In a brightly painted dining room crowded with vintage wooden tables, Sarah Cicolini deftly slices the tops off artichoke after artichoke, trimming them up for what will be one of the nightly specials at her popular year-old restaurant, Santo Palato.
The hardy green flowers are a Roman staple this time of year, found at just about every trattoria and osteria in the city. But Cicolini has made a name for herself by taking some of the most traditional elements of cucina Romana — bitter vegetables, offal cuts, pecorino-enriched pastas — and refining them for a new, young audience of forward-thinking Romans, whether through thoughtful sourcing or her fine dining-hewn technique.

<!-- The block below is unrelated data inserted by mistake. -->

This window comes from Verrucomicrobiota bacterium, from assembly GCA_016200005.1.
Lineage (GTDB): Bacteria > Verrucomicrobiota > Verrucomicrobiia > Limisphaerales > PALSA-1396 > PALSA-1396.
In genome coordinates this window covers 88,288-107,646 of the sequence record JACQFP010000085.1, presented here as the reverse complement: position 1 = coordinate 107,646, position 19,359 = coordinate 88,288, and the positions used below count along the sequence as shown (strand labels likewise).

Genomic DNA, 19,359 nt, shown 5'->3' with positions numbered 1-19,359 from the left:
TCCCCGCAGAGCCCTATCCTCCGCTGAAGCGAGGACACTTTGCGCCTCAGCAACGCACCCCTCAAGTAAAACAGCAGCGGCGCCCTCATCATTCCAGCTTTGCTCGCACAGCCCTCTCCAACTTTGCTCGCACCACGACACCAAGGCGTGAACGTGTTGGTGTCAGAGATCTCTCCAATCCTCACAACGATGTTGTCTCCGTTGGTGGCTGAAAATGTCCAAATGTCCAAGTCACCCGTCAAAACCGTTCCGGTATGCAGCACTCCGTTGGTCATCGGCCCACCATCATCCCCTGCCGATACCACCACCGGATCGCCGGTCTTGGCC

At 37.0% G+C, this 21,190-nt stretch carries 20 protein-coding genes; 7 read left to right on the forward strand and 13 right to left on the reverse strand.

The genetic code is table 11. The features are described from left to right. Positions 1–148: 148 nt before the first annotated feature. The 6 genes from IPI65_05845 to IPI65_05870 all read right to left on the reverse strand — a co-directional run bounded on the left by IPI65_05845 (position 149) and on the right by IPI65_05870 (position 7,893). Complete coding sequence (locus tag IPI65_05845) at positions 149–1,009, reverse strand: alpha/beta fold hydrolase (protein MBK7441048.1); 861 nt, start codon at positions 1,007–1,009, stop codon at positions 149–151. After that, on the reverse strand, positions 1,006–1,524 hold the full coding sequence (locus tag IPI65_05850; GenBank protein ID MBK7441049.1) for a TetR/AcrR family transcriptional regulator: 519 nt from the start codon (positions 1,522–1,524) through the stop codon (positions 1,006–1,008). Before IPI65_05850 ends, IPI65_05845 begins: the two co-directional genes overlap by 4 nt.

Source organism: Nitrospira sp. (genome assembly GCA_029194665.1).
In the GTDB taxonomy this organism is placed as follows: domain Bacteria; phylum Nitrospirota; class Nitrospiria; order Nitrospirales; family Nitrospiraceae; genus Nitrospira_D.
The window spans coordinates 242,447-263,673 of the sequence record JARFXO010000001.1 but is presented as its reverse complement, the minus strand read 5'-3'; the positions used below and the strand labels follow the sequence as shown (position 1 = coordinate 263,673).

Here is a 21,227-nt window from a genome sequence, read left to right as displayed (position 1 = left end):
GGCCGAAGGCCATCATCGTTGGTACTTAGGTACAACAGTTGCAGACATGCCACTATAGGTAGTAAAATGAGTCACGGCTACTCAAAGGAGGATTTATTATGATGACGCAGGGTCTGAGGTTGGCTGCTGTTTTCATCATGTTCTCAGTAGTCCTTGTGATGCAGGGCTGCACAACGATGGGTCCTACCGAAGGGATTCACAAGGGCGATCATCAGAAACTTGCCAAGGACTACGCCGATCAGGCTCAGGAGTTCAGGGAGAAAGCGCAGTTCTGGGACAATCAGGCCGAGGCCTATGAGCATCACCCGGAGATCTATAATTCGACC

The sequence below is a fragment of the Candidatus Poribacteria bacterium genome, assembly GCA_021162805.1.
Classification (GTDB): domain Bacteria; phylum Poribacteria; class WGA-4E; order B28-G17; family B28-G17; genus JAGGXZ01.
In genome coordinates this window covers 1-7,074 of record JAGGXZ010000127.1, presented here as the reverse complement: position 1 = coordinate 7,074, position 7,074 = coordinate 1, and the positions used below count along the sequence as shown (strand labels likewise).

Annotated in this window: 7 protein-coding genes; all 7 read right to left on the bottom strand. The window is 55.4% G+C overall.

After dropping out of medical school to pursue a career in the kitchen, 30-year-old Cicolini now commands one of the most talked-about trattorias in all of Rome, whose 35 tables are among the city’s most in-demand. Here, meet the chef who is putting a new face on classic Roman food.
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